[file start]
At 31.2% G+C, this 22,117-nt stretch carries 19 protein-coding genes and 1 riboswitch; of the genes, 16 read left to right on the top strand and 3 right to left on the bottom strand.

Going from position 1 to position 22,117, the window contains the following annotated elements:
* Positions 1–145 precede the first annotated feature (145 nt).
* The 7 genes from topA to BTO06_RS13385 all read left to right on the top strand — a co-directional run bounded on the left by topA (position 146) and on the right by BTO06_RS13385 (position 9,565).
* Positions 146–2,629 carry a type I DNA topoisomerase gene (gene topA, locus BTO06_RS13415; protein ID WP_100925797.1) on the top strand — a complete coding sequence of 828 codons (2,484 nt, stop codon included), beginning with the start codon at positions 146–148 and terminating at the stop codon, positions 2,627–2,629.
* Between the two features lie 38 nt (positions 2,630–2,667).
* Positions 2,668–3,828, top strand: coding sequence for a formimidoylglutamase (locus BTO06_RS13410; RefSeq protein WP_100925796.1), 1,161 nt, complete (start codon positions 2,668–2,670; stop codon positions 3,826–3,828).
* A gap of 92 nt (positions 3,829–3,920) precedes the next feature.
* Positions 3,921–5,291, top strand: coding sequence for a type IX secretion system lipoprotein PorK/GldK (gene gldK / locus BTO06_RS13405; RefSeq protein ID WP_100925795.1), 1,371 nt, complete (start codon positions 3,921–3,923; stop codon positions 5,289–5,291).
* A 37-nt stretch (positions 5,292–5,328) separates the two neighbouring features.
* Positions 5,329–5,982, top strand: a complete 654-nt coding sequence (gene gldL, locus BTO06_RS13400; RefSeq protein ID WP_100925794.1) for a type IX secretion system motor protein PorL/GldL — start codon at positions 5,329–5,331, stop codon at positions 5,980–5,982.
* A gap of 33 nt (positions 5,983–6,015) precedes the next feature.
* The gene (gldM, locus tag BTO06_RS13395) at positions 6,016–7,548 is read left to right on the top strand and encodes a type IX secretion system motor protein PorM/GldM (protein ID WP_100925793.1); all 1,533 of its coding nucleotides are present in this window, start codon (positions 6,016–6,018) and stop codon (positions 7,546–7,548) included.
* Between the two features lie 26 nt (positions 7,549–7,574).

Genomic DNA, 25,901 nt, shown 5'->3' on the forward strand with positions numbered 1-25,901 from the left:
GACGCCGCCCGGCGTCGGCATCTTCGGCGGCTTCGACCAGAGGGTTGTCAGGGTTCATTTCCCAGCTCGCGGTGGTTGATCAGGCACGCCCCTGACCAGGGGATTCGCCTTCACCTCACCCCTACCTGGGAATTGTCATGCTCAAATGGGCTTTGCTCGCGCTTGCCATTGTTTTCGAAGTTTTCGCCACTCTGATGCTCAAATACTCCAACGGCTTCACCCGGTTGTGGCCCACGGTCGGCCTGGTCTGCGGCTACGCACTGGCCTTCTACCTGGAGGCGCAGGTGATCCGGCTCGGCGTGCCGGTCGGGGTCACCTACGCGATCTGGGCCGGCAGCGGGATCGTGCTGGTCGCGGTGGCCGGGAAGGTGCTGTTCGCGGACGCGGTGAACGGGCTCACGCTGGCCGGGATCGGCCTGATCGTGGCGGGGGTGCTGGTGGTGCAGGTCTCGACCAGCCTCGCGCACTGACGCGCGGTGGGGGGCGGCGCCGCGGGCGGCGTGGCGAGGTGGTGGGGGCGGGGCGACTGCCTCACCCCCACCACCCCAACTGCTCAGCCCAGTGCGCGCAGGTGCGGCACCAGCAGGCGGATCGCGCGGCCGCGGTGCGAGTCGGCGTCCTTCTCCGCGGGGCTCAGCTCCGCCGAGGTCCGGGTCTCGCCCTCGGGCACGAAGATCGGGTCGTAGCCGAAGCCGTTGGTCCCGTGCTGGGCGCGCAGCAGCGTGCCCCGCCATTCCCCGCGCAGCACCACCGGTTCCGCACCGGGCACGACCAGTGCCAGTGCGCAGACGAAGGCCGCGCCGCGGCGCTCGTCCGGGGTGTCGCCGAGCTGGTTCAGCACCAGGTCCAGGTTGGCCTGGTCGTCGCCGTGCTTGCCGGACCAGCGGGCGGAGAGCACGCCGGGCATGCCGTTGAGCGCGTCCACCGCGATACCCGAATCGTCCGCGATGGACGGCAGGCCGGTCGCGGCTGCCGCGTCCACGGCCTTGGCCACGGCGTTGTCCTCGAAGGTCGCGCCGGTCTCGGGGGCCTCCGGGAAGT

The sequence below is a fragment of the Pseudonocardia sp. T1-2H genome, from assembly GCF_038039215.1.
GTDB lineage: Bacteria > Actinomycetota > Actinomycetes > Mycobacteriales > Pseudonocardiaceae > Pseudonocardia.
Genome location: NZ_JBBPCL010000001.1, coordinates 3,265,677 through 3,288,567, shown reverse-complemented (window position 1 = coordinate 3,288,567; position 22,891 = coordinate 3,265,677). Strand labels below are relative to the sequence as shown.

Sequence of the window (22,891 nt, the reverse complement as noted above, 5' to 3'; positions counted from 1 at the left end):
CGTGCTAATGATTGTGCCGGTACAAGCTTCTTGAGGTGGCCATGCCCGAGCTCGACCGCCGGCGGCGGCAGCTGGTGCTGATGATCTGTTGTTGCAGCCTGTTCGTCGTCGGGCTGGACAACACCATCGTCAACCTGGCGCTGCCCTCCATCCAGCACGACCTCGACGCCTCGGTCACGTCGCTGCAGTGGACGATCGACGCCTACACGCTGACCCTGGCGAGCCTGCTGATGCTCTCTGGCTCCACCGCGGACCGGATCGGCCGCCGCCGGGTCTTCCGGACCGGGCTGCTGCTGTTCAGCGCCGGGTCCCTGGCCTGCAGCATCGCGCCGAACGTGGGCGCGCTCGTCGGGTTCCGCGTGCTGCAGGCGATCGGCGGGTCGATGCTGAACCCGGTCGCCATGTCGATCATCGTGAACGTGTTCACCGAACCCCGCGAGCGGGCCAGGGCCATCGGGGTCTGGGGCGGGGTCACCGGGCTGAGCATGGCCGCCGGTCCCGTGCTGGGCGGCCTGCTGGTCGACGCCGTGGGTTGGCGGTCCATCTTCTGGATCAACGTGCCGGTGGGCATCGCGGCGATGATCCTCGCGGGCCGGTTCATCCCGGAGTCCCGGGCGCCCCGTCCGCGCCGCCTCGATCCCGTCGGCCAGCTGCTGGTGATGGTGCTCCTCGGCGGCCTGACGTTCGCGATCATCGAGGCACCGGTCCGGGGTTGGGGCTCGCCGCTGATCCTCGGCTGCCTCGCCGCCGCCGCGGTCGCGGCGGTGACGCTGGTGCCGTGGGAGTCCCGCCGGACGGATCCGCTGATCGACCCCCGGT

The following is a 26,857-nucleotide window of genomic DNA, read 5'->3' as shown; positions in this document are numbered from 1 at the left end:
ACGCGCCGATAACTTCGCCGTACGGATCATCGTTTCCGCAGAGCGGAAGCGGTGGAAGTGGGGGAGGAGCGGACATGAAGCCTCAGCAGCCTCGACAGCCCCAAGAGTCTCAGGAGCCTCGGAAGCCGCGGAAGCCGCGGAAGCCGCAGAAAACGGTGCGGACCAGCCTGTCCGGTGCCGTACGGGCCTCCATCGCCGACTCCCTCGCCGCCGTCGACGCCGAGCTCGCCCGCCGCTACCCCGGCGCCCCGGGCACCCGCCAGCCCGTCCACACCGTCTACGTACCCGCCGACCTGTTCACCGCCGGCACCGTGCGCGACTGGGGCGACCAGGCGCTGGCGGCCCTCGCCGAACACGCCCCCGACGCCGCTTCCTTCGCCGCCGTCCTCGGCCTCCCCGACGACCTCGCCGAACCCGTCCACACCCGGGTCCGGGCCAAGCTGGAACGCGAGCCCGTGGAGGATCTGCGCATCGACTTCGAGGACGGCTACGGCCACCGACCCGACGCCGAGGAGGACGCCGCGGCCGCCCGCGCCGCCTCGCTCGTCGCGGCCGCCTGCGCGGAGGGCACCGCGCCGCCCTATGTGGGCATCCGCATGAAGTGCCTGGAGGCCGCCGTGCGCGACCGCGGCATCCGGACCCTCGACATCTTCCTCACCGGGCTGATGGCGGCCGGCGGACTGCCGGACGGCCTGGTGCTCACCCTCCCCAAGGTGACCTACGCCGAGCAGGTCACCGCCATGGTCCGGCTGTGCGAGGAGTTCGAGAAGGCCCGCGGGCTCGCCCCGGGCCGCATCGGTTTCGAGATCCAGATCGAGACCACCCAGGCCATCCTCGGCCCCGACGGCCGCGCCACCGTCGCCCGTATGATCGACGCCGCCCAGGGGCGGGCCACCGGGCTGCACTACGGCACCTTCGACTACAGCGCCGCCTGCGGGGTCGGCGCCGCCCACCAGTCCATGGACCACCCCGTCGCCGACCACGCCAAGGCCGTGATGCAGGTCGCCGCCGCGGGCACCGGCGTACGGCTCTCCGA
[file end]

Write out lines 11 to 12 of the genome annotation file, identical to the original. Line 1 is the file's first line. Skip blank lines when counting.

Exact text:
* Positions 5,329–5,982, top strand: a complete 654-nt coding sequence (gene gldL, locus BTO06_RS13400; RefSeq protein ID WP_100925794.1) for a type IX secretion system motor protein PorL/GldL — start codon at positions 5,329–5,331, stop codon at positions 5,980–5,982.
* A gap of 33 nt (positions 5,983–6,015) precedes the next feature.